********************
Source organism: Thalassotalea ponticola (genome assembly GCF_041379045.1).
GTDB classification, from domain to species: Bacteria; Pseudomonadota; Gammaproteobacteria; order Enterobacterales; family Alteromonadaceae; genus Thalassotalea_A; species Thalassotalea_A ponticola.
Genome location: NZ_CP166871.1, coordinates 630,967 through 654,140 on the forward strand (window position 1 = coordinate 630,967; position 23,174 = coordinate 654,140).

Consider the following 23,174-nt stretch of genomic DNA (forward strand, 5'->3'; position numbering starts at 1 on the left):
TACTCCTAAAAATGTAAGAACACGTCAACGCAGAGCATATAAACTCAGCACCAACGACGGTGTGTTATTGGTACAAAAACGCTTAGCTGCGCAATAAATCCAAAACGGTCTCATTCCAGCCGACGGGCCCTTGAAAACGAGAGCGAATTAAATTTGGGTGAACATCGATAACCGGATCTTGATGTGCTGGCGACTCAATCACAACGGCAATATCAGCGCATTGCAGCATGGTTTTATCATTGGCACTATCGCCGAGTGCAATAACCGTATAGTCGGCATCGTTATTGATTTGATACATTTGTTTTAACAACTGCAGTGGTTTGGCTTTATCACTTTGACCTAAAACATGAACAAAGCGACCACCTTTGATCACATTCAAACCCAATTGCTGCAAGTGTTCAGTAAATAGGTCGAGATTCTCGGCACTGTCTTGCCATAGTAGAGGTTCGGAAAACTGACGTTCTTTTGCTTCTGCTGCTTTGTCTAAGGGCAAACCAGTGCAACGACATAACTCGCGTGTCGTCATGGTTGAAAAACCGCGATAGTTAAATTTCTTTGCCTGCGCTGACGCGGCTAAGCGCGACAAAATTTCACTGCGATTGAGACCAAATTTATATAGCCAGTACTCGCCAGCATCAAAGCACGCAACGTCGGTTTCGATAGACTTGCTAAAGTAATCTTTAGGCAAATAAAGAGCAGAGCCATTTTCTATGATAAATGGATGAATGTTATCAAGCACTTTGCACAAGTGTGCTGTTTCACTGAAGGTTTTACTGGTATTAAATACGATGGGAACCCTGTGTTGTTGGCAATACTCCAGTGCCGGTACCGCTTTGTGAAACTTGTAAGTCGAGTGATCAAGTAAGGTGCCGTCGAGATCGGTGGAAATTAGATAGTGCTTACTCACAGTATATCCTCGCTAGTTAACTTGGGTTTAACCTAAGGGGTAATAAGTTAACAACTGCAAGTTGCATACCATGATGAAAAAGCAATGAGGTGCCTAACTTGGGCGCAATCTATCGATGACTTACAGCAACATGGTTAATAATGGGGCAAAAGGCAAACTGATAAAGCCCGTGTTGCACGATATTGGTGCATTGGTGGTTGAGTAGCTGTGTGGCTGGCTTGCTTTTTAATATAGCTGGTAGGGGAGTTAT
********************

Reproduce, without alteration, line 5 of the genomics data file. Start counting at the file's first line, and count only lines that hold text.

TACTCCTAAAAATGTAAGAACACGTCAACGCAGAGCATATAAACTCAGCACCAACGACGGTGTGTTATTGGTACAAAAACGCTTAGCTGCGCAATAAATCCAAAACGGTCTCATTCCAGCCGACGGGCCCTTGAAAACGAGAGCGAATTAAATTTGGGTGAACATCGATAACCGGATCTTGATGTGCTGGCGACTCAATCACAACGGCAATATCAGCGCATTGCAGCATGGTTTTATCATTGGCACTATCGCCGAGTGCAATAACCGTATAGTCGGCATCGTTATTGATTTGATACATTTGTTTTAACAACTGCAGTGGTTTGGCTTTATCACTTTGACCTAAAACATGAACAAAGCGACCACCTTTGATCACATTCAAACCCAATTGCTGCAAGTGTTCAGTAAATAGGTCGAGATTCTCGGCACTGTCTTGCCATAGTAGAGGTTCGGAAAACTGACGTTCTTTTGCTTCTGCTGCTTTGTCTAAGGGCAAACCAGTGCAACGACATAACTCGCGTGTCGTCATGGTTGAAAAACCGCGATAGTTAAATTTCTTTGCCTGCGCTGACGCGGCTAAGCGCGACAAAATTTCACTGCGATTGAGACCAAATTTATATAGCCAGTACTCGCCAGCATCAAAGCACGCAACGTCGGTTTCGATAGACTTGCTAAAGTAATCTTTAGGCAAATAAAGAGCAGAGCCATTTTCTATGATAAATGGATGAATGTTATCAAGCACTTTGCACAAGTGTGCTGTTTCACTGAAGGTTTTACTGGTATTAAATACGATGGGAACCCTGTGTTGTTGGCAATACTCCAGTGCCGGTACCGCTTTGTGAAACTTGTAAGTCGAGTGATCAAGTAAGGTGCCGTCGAGATCGGTGGAAATTAGATAGTGCTTACTCACAGTATATCCTCGCTAGTTAACTTGGGTTTAACCTAAGGGGTAATAAGTTAACAACTGCAAGTTGCATACCATGATGAAAAAGCAATGAGGTGCCTAACTTGGGCGCAATCTATCGATGACTTACAGCAACATGGTTAATAATGGGGCAAAAGGCAAACTGATAAAGCCCGTGTTGCACGATATTGGTGCATTGGTGGTTGAGTAGCTGTGTGGCTGGCTTGCTTTTTAATATAGCTGGTAGGGGAGTTAT